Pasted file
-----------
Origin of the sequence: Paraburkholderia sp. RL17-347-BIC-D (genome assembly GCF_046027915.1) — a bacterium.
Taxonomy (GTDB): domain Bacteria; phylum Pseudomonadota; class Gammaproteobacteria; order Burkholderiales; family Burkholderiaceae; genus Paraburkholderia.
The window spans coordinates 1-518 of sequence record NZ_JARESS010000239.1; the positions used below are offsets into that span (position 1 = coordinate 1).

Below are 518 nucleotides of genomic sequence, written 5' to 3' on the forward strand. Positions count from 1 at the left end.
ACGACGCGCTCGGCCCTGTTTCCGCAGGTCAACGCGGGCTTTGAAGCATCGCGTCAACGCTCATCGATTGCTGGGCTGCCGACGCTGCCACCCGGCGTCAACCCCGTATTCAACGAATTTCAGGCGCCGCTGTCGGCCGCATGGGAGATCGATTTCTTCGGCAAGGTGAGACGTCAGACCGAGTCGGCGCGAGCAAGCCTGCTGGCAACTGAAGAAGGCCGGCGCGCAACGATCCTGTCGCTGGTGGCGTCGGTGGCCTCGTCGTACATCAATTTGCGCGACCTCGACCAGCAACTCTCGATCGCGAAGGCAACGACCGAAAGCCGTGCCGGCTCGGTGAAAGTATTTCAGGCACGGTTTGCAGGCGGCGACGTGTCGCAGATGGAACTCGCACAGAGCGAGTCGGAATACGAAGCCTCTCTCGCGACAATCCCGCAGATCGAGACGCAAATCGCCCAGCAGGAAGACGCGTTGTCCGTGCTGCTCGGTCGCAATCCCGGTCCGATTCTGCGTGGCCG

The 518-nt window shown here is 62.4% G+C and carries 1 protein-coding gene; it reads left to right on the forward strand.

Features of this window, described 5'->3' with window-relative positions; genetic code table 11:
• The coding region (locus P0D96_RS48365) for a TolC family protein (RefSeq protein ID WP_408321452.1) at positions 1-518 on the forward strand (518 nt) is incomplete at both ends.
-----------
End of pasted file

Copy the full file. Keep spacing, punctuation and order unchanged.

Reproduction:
Origin of the sequence: Paraburkholderia sp. RL17-347-BIC-D (genome assembly GCF_046027915.1) — a bacterium.
Taxonomy (GTDB): domain Bacteria; phylum Pseudomonadota; class Gammaproteobacteria; order Burkholderiales; family Burkholderiaceae; genus Paraburkholderia.
The window spans coordinates 1-518 of sequence record NZ_JARESS010000239.1; the positions used below are offsets into that span (position 1 = coordinate 1).

Below are 518 nucleotides of genomic sequence, written 5' to 3' on the forward strand. Positions count from 1 at the left end.
ACGACGCGCTCGGCCCTGTTTCCGCAGGTCAACGCGGGCTTTGAAGCATCGCGTCAACGCTCATCGATTGCTGGGCTGCCGACGCTGCCACCCGGCGTCAACCCCGTATTCAACGAATTTCAGGCGCCGCTGTCGGCCGCATGGGAGATCGATTTCTTCGGCAAGGTGAGACGTCAGACCGAGTCGGCGCGAGCAAGCCTGCTGGCAACTGAAGAAGGCCGGCGCGCAACGATCCTGTCGCTGGTGGCGTCGGTGGCCTCGTCGTACATCAATTTGCGCGACCTCGACCAGCAACTCTCGATCGCGAAGGCAACGACCGAAAGCCGTGCCGGCTCGGTGAAAGTATTTCAGGCACGGTTTGCAGGCGGCGACGTGTCGCAGATGGAACTCGCACAGAGCGAGTCGGAATACGAAGCCTCTCTCGCGACAATCCCGCAGATCGAGACGCAAATCGCCCAGCAGGAAGACGCGTTGTCCGTGCTGCTCGGTCGCAATCCCGGTCCGATTCTGCGTGGCCG

The 518-nt window shown here is 62.4% G+C and carries 1 protein-coding gene; it reads left to right on the forward strand.

Features of this window, described 5'->3' with window-relative positions; genetic code table 11:
• The coding region (locus P0D96_RS48365) for a TolC family protein (RefSeq protein ID WP_408321452.1) at positions 1-518 on the forward strand (518 nt) is incomplete at both ends.